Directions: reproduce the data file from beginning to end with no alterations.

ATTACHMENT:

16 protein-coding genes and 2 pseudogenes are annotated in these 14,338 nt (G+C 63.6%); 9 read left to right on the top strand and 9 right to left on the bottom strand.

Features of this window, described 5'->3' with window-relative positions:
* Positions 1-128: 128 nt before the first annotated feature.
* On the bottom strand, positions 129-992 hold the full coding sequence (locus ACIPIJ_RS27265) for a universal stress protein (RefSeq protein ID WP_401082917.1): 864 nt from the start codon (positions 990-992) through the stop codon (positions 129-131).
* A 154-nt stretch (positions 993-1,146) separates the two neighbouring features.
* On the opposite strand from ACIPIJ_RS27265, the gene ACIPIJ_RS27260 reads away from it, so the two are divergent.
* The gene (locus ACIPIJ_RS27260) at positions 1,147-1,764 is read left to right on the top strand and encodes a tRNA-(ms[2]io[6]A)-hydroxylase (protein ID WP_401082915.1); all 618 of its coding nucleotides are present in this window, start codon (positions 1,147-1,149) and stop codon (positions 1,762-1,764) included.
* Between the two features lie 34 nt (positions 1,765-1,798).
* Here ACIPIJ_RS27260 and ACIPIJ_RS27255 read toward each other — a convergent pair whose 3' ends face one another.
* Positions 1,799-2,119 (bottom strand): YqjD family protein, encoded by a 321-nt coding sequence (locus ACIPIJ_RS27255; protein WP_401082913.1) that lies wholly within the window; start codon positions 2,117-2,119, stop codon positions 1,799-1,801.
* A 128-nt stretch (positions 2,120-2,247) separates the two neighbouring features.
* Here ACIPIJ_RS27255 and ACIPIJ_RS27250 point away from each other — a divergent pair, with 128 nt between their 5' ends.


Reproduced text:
16 protein-coding genes and 2 pseudogenes are annotated in these 14,338 nt (G+C 63.6%); 9 read left to right on the top strand and 9 right to left on the bottom strand.

Features of this window, described 5'->3' with window-relative positions:
* Positions 1-128: 128 nt before the first annotated feature.
* On the bottom strand, positions 129-992 hold the full coding sequence (locus ACIPIJ_RS27265) for a universal stress protein (RefSeq protein ID WP_401082917.1): 864 nt from the start codon (positions 990-992) through the stop codon (positions 129-131).
* A 154-nt stretch (positions 993-1,146) separates the two neighbouring features.
* On the opposite strand from ACIPIJ_RS27265, the gene ACIPIJ_RS27260 reads away from it, so the two are divergent.
* The gene (locus ACIPIJ_RS27260) at positions 1,147-1,764 is read left to right on the top strand and encodes a tRNA-(ms[2]io[6]A)-hydroxylase (protein ID WP_401082915.1); all 618 of its coding nucleotides are present in this window, start codon (positions 1,147-1,149) and stop codon (positions 1,762-1,764) included.
* Between the two features lie 34 nt (positions 1,765-1,798).
* Here ACIPIJ_RS27260 and ACIPIJ_RS27255 read toward each other — a convergent pair whose 3' ends face one another.
* Positions 1,799-2,119 (bottom strand): YqjD family protein, encoded by a 321-nt coding sequence (locus ACIPIJ_RS27255; protein WP_401082913.1) that lies wholly within the window; start codon positions 2,117-2,119, stop codon positions 1,799-1,801.
* A 128-nt stretch (positions 2,120-2,247) separates the two neighbouring features.
* Here ACIPIJ_RS27255 and ACIPIJ_RS27250 point away from each other — a divergent pair, with 128 nt between their 5' ends.